Dennis Maloney/United States of America, 1951
Dennis Maloney (1951, USA) is a poet and translator. A number of volumes of his own poetry have been published including The Map Is Not the Territory: Poems & Translations and Just Enough, and Listening to Tao Yuan Ming. A bilingual German/English volume,Empty Cup was published in Germany in 2017. Recent collections include The Things I Notice Now and The Faces of Guan Yin. His works of translation include: The Stones of Chile by Pablo Neruda, The Landscape of Castile by Antonio Machado, Between the Floating Mist: Poems of Ryokan, and The Poet and the Sea by Juan Ramon Jimenez. He is also the editor and publisher of the widely respected White Pine Press in Buffalo, NY.
We gather in the Black Forest to explore
the boundaries, borders of language.
A border that is always
wandering, sometimes east, west. We never
know exactly where, always vanishing, breaking,
maybe inside ourselves.
Listening intently, I try to follow the patterns,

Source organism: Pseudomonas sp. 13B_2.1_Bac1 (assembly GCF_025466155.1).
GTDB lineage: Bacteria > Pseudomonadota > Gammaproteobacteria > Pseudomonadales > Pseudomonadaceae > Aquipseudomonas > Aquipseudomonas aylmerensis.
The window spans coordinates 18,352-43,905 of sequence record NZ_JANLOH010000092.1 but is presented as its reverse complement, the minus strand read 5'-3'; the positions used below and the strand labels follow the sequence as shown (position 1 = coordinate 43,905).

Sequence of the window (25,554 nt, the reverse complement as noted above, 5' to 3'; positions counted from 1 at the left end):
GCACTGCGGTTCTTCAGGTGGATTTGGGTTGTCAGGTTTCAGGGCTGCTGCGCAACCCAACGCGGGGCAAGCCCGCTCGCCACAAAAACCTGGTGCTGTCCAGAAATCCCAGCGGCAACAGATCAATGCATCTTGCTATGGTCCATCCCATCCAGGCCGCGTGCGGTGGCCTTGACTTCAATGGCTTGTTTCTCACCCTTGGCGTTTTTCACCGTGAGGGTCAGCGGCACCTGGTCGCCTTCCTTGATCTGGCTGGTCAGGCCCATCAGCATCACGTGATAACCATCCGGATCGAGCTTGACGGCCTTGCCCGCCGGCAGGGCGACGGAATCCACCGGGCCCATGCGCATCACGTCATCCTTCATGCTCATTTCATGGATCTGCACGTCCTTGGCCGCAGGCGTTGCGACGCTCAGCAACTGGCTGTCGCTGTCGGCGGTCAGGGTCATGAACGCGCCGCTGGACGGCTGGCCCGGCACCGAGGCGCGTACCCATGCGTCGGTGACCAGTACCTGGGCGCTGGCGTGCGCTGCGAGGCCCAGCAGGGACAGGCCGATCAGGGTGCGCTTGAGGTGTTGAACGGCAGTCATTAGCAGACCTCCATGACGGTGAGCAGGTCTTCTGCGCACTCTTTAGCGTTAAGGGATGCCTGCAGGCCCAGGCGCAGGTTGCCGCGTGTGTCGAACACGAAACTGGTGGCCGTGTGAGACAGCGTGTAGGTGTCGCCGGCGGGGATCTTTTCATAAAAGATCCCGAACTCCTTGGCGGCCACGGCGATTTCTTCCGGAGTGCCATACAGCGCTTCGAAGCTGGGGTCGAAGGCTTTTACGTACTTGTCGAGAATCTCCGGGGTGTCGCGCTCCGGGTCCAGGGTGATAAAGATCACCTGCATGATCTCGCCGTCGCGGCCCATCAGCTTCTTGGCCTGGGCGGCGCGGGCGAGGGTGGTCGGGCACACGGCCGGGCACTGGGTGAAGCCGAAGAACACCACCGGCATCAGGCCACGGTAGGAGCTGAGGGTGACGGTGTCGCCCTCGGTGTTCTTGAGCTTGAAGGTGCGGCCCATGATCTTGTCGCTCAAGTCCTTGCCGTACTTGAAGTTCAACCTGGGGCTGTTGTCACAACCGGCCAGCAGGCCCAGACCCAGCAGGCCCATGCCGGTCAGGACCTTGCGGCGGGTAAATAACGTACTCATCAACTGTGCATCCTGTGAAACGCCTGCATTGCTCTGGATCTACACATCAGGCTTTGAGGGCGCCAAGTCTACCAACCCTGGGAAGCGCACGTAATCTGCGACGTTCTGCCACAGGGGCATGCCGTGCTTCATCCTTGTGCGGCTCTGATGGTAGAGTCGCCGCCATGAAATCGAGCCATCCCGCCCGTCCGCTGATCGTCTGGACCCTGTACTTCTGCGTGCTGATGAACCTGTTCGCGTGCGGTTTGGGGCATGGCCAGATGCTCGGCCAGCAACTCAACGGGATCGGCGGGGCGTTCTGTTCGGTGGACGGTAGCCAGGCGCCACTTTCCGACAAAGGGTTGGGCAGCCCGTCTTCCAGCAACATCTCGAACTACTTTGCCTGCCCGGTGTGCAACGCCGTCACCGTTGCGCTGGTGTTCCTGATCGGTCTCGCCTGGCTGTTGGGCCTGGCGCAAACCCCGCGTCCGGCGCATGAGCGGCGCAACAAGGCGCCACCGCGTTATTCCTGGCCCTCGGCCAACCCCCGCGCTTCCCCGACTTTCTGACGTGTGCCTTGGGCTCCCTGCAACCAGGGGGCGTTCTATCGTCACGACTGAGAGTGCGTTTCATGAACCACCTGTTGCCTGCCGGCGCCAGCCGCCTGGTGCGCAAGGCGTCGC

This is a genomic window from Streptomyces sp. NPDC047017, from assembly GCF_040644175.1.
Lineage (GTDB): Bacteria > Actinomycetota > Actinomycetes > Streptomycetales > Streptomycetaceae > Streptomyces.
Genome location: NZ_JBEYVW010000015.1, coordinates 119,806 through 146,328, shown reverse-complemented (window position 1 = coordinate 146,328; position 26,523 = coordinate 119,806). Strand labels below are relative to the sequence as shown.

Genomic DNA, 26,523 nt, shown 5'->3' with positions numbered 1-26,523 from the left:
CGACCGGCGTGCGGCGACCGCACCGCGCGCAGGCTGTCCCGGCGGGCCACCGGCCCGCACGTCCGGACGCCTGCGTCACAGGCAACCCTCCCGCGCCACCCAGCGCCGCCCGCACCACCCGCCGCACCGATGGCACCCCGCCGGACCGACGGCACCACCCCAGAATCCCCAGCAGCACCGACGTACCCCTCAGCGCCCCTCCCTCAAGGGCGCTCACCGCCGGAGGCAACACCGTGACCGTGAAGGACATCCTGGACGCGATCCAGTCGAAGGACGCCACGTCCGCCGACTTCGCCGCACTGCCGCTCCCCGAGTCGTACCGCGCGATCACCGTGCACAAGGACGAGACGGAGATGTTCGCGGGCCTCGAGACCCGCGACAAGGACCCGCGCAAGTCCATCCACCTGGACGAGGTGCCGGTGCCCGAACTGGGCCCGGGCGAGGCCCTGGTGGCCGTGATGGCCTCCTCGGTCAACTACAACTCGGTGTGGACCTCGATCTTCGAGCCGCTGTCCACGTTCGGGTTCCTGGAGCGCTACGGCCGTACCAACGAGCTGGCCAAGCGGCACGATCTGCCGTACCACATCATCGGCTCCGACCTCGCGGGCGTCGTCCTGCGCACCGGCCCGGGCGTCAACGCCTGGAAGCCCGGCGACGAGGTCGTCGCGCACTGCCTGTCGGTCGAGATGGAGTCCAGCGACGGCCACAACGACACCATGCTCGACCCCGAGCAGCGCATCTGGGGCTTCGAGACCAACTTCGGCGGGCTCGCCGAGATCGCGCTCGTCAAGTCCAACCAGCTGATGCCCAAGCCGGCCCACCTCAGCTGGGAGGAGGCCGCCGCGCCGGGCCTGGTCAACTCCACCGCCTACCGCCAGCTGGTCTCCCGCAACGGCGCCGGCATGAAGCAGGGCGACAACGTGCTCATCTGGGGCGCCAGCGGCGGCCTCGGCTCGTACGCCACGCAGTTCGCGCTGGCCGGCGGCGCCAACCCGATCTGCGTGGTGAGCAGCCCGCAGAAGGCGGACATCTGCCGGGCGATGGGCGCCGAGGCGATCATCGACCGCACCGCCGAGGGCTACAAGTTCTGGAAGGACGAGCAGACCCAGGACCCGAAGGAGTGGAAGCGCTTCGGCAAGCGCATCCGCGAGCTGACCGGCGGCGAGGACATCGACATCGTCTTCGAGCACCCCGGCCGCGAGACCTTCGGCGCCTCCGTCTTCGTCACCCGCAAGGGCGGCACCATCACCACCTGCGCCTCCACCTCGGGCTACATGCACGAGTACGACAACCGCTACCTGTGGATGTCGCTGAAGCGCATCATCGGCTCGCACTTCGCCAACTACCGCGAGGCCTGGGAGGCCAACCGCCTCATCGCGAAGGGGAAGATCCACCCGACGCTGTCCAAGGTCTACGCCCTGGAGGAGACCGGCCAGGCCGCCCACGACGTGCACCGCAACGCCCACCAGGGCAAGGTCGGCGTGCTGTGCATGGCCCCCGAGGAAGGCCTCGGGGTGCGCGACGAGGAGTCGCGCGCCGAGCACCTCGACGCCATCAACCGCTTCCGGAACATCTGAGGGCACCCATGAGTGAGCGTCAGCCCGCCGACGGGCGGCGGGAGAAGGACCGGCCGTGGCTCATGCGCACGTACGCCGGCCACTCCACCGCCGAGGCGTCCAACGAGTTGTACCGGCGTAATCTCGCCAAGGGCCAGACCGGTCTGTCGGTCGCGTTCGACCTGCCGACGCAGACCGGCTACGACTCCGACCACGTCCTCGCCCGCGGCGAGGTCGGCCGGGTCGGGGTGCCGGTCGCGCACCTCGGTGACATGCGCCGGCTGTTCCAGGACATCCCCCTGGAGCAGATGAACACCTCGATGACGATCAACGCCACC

cadence of speech alive in the air and strange to the ear.
In conversation and poetry, we struggle to find the right words,
through the jolts and swerves of syntax, complexities of exchange,
the extravagance of lost syllables.
Sometimes language borders are permeable,
where breath itself is a conscious action
that travels across languages and joins us together.
In the capitals and squares of Europe
people gather to support the Falun Gong, refugees
fleeing Syria, and victims of the genocide in Armenia.
Under the Brandenburg Gate they celebrate the
World Cup win. I hear the rare chant of Hare Krishna,
an almost extinct species in America.
In the dark shadows the nights of broken glass
reemerge, as the persecuted are confused
with the persecutors; and marches and rallies
against all that is foreign stream into the night.
A dictionary explodes sending words
fleeing towards the borders,
chased by those without name
toward a great unknown without destination.
Words are refugees smuggled in hidden
train compartments, walking obscure paths
through farm fields, forests, washing
up dead on shores, lost at sea, crawling
under fences and over walls built to keep them out.
Words are on a clandestine voyage seeking asylum
in an unknown language, their passports thick from
collecting official stamps over centuries. One
can’t over estimate the amount of accumulated baggage.